The ISC provided a draft of a “Briefing Paper: 50-Year Water Plan.  If we want to make the Fifty-Year Water Plan exercise meaningful, the initial (objectives) paragraph of the Briefing Paper is far too weak. It must be strengthened significantly.

The first paragraphs of the document should unambiguously emphasize a (the) purpose or goal of a useful Fifty-Year Water Plan.  For example, there might be two initial paragraphs saying:

“The purpose of the Fifty-Year Water Plan is to provide solutions to our unaddressed current and growing future water problems (disasters). 

“We face immediate problems of ongoing over-uses, a plethora of over promises, large areas of dwindling aquifers, and this century’s return down to average precipitation levels.  All of these critical issues, over the course of fifty years, as well as their economic impacts, will be dramatically exacerbated by the experts’ climate change predictions of around 30% reduction in available surface water. The Fifty-Year Water Plan needs to develop the institutional framework and institutional capabilities to plan for and equitably deal with sharing the pain.”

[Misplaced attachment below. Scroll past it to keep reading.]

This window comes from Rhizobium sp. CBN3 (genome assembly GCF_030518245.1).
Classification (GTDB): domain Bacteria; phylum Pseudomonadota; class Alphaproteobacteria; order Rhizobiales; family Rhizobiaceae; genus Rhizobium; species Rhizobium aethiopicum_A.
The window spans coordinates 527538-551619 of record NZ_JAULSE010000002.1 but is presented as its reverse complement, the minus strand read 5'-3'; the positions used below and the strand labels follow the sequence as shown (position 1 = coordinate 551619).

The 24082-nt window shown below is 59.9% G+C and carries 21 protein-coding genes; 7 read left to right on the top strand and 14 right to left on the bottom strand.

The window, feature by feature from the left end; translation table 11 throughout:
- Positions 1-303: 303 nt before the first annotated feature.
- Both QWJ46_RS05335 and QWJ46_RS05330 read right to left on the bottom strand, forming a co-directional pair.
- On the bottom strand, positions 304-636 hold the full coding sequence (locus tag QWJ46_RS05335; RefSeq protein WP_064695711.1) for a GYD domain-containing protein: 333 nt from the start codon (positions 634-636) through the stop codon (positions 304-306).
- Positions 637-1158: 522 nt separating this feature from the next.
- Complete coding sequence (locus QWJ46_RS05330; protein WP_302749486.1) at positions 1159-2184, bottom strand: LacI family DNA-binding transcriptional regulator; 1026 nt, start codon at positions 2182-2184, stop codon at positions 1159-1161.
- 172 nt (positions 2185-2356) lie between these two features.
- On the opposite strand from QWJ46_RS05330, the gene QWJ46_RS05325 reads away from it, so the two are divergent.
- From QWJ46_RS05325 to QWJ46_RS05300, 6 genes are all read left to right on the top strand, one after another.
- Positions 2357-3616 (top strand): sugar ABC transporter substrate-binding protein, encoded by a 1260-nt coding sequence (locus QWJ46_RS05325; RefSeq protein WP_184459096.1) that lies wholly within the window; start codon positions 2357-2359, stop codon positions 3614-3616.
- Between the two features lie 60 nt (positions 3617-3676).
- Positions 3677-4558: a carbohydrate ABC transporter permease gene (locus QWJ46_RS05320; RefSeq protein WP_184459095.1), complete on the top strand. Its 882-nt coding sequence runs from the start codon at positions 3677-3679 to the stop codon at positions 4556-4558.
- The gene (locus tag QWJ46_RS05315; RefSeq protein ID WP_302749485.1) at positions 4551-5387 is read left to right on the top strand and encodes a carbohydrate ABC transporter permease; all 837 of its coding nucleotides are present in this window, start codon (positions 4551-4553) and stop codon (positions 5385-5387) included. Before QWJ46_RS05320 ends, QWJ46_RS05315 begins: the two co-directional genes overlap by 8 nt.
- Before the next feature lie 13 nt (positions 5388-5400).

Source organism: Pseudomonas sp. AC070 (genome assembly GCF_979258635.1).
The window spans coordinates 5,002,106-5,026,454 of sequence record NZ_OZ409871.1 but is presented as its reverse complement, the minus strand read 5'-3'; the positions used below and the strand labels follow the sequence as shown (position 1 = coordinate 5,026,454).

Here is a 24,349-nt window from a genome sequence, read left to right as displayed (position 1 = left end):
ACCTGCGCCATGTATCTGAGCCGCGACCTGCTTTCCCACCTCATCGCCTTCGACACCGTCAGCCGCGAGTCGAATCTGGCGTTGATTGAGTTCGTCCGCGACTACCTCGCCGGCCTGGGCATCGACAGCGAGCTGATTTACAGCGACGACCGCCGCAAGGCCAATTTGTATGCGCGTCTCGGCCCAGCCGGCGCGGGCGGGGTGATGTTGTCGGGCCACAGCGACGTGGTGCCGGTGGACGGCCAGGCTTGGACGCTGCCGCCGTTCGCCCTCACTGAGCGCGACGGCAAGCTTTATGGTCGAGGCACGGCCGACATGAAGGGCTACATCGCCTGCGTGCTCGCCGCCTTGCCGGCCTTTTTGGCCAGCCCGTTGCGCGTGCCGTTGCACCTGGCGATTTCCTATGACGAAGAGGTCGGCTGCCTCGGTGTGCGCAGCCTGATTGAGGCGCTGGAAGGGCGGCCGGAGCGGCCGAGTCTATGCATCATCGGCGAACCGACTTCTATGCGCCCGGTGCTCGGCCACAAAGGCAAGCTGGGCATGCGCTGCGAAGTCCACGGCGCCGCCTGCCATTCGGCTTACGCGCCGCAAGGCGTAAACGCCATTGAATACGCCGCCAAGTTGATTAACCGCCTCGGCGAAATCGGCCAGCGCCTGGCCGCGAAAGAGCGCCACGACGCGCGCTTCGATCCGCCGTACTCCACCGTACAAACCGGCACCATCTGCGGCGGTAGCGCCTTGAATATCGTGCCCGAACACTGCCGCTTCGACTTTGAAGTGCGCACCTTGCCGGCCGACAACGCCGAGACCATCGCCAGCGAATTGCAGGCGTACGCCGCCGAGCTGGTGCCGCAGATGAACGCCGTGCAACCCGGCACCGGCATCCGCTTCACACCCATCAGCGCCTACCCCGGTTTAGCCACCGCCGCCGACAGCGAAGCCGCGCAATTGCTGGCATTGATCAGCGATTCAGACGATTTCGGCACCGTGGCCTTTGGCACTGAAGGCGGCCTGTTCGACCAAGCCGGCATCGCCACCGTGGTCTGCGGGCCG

Some of the words in the existing briefing paper’s introductory paragraph could then be preserved or restated to present the means to achieve the above goals.  And those words need also to be strengthened to point out the need for strong, ongoing, regional entities to address the hydrologic, geographic and demographic diversity our state and its problems, as the regions’ supply and demand situations evolve over the coming fifty-year period. 

The briefing paper’s negligible public participation and the overly shortened development time frame both need to be remedied. 

Further commentary appears in the June 2020 HM1WG document entitled “Our Initial Macro View of the 50-Year Water Plan.”

In closing, the Governor’s request for a Fifty-Year Water Plan, provides a rare opportunity to address the state’s long-term, perennial troubles effectively.  We should not squander that opportunity either by aiming too low or by starving the Plan development of necessary resources.

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